Production and Characterization of Histidine Rich Glycoprotein

The function of human body is determined by various factors that play key role in contributing to physiological or homeostatic pathway regulation. This in turn relies on the vitality of the body fluids like serum or plasma as there are inherent essential components being present like proteins, coagulating factors, hormones minerals and ionic substances etc. The central role is complex and interrelated with structural characteristic features. Understanding the positional importance, significance of associations and their over all functions is of paramount significance for the present day investigations.

An aberration or defect in the normal role of the essential compounds of body fluids may be problematic clinical aspect. Depending on the type of disorder or condition, the bodily demands of the proteins or other substances may be under tight control. From the molecular level, regulations would be put on operation. As such, there is a need to explore the available literature to gain insightful information. In the recent period, much research attention was given to plasma proteins due to their clinical significance. The present description is based on Histidine linked proteins known as Histidine Rich Glycoprotein (HRG).

This protein is found in the plasma of vertebrates and known for its involvement in the control of several hematological processes like immune complex production and its regulation, clearance, adherence to lymphocytes and proliferation ,control of Blood clotting and fibrinolysis and the transport of metal cations like Zn2+, (Hulett and Parish, 2000). HRG is involved in blood coagulation events be becoming a substrate for plasma factor XIIIa as observed in animal studies (Halkier 1994).The function of HRG is of central research interest due to its association with ligands(Hulett and Parish, 2000).

These could be T-cells, platelets, immunoglobulin G (IgG), membrane attack complex and complement components C1q, blood coagulating molecules, like heparin, thrombospondin, plasminoigen, and fibrinogen (Hulett and Parish, 2000). Thus HRGP involvesin cell mediated immunoreguatory functions by binding with T- lymphocytes (Saigo et al., 1989).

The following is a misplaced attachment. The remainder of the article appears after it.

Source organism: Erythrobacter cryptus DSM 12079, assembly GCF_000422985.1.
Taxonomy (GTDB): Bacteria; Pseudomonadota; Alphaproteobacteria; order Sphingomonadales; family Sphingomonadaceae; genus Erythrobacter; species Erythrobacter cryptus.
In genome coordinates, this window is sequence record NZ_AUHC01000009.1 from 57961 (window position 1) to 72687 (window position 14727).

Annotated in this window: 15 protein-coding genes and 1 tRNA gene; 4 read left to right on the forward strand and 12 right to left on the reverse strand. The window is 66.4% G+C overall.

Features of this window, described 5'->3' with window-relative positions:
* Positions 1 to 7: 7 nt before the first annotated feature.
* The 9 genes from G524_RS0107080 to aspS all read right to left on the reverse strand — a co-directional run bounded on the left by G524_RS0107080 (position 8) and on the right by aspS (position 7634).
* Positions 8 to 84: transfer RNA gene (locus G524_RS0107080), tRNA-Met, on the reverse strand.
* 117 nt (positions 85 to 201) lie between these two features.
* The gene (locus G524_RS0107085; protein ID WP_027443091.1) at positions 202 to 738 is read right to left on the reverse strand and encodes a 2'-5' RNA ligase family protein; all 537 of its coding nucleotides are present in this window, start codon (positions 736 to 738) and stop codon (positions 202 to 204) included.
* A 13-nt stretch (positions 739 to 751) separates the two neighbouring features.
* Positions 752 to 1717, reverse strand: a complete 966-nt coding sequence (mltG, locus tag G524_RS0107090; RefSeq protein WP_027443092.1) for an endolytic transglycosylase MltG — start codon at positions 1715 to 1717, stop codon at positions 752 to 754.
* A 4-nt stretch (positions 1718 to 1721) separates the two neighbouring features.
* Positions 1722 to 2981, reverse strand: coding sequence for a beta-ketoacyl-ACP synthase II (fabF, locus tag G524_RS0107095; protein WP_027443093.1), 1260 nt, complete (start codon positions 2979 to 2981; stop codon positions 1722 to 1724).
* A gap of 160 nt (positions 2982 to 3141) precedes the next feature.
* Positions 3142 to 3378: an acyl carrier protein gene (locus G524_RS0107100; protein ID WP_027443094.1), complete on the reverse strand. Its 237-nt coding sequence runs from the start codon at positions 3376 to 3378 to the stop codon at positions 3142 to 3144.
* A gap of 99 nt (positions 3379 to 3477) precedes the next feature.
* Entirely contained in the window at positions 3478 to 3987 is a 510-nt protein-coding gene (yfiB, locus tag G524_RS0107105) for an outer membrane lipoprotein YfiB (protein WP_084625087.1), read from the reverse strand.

This was revealed when a study was undertaken to assess the interacting mechanisms of HRG with the complement using techniques like optical biosensor and ELISA (Gorgani et al., 1997). HRG is reported to possess 81 kDa (native) and the 30 kDa proteins (presumably proteolytic N-terminal fragments of HRG) to attach with the C1q (Gorgani et al., 1997). This was revealed when gene mapping of HRG was performed and intron Hregion of HRG was found missing (Hennis et al., 1994). These interactions occur in Zn2+-modulated manner and could influence the synthesize of immune complexes (Gorgani et al., 1997). In detail, HRG enables binding of IgG to necrotic cells and helps in the phagocytosis of necrotic cells which is dependant on Fc gamma RI-dependent pathway (Poon, Parish & Hulett 2010).

This occurs in a well cooperated manner with the aid of Heparin sulfate (HS) present on the cell surface of monocytic cell line THP-1(Poon, Parish & Hulett 2010).Heparin, considered as HRG ligand helps in the regulation of this process (Poon, Parish & Hulett 2010). HRG plays vital role in influencing the plasminogen/plasmin system which is essential for tumour metastasis, angiogenesis, and tissue remodeling (Poon et al., 2009). Plasmin produced from the plasminogen cleaves HRG into fragments which improve the attachment of plasminogen to heparin-coated surfaces (Poon et al., 2009). Peterson, Morgan and Blackburn (1987) propounded that HRG induced inhibition is dependant on pH indicating the association between HRG and Heparin.